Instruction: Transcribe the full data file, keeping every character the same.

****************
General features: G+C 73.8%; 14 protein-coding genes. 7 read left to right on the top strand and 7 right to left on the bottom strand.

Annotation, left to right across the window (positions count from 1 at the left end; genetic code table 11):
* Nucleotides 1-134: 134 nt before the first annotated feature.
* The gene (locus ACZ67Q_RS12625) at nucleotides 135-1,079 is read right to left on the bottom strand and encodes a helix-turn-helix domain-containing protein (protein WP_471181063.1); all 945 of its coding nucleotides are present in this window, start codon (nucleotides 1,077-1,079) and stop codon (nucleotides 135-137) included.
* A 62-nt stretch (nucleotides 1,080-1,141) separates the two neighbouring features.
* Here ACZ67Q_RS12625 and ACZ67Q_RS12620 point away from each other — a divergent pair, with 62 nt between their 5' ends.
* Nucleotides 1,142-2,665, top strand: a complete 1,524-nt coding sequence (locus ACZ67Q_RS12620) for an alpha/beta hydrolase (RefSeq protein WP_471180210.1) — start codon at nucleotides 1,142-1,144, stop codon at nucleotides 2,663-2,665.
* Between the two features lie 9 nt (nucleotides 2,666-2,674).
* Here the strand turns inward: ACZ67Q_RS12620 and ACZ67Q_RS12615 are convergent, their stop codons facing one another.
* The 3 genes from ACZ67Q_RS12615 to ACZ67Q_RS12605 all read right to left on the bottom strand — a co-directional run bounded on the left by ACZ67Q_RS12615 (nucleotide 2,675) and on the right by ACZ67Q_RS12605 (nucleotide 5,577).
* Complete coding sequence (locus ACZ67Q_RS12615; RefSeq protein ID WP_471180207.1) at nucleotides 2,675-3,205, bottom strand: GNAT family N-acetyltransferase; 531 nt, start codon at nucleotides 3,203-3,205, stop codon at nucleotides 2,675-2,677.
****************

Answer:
General features: G+C 73.8%; 14 protein-coding genes. 7 read left to right on the top strand and 7 right to left on the bottom strand.

Annotation, left to right across the window (positions count from 1 at the left end; genetic code table 11):
* Nucleotides 1-134: 134 nt before the first annotated feature.
* The gene (locus ACZ67Q_RS12625) at nucleotides 135-1,079 is read right to left on the bottom strand and encodes a helix-turn-helix domain-containing protein (protein WP_471181063.1); all 945 of its coding nucleotides are present in this window, start codon (nucleotides 1,077-1,079) and stop codon (nucleotides 135-137) included.
* A 62-nt stretch (nucleotides 1,080-1,141) separates the two neighbouring features.
* Here ACZ67Q_RS12625 and ACZ67Q_RS12620 point away from each other — a divergent pair, with 62 nt between their 5' ends.
* Nucleotides 1,142-2,665, top strand: a complete 1,524-nt coding sequence (locus ACZ67Q_RS12620) for an alpha/beta hydrolase (RefSeq protein WP_471180210.1) — start codon at nucleotides 1,142-1,144, stop codon at nucleotides 2,663-2,665.
* Between the two features lie 9 nt (nucleotides 2,666-2,674).
* Here the strand turns inward: ACZ67Q_RS12620 and ACZ67Q_RS12615 are convergent, their stop codons facing one another.
* The 3 genes from ACZ67Q_RS12615 to ACZ67Q_RS12605 all read right to left on the bottom strand — a co-directional run bounded on the left by ACZ67Q_RS12615 (nucleotide 2,675) and on the right by ACZ67Q_RS12605 (nucleotide 5,577).
* Complete coding sequence (locus ACZ67Q_RS12615; RefSeq protein ID WP_471180207.1) at nucleotides 2,675-3,205, bottom strand: GNAT family N-acetyltransferase; 531 nt, start codon at nucleotides 3,203-3,205, stop codon at nucleotides 2,675-2,677.